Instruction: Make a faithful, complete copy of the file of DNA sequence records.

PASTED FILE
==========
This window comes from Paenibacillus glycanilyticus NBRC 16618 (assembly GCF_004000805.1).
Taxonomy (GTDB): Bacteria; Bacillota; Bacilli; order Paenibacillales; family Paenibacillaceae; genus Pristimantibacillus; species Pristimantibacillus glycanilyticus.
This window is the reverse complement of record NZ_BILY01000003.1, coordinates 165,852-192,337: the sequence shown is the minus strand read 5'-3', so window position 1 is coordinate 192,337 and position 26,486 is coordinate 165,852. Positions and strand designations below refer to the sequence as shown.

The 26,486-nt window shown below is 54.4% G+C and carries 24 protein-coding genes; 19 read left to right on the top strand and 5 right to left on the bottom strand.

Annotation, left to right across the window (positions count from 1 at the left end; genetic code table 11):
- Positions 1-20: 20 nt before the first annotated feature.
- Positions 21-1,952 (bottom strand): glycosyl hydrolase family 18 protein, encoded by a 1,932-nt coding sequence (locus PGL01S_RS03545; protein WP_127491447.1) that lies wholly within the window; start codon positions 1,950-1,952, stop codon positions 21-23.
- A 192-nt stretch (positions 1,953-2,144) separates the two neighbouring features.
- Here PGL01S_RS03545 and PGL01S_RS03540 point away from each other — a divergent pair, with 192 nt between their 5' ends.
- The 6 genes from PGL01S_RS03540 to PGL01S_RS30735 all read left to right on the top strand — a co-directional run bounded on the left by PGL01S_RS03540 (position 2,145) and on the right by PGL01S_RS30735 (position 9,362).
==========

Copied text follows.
This window comes from Paenibacillus glycanilyticus NBRC 16618 (assembly GCF_004000805.1).
Taxonomy (GTDB): Bacteria; Bacillota; Bacilli; order Paenibacillales; family Paenibacillaceae; genus Pristimantibacillus; species Pristimantibacillus glycanilyticus.
This window is the reverse complement of record NZ_BILY01000003.1, coordinates 165,852-192,337: the sequence shown is the minus strand read 5'-3', so window position 1 is coordinate 192,337 and position 26,486 is coordinate 165,852. Positions and strand designations below refer to the sequence as shown.

The 26,486-nt window shown below is 54.4% G+C and carries 24 protein-coding genes; 19 read left to right on the top strand and 5 right to left on the bottom strand.

Annotation, left to right across the window (positions count from 1 at the left end; genetic code table 11):
- Positions 1-20: 20 nt before the first annotated feature.
- Positions 21-1,952 (bottom strand): glycosyl hydrolase family 18 protein, encoded by a 1,932-nt coding sequence (locus PGL01S_RS03545; protein WP_127491447.1) that lies wholly within the window; start codon positions 1,950-1,952, stop codon positions 21-23.
- A 192-nt stretch (positions 1,953-2,144) separates the two neighbouring features.
- Here PGL01S_RS03545 and PGL01S_RS03540 point away from each other — a divergent pair, with 192 nt between their 5' ends.
- The 6 genes from PGL01S_RS03540 to PGL01S_RS30735 all read left to right on the top strand — a co-directional run bounded on the left by PGL01S_RS03540 (position 2,145) and on the right by PGL01S_RS30735 (position 9,362).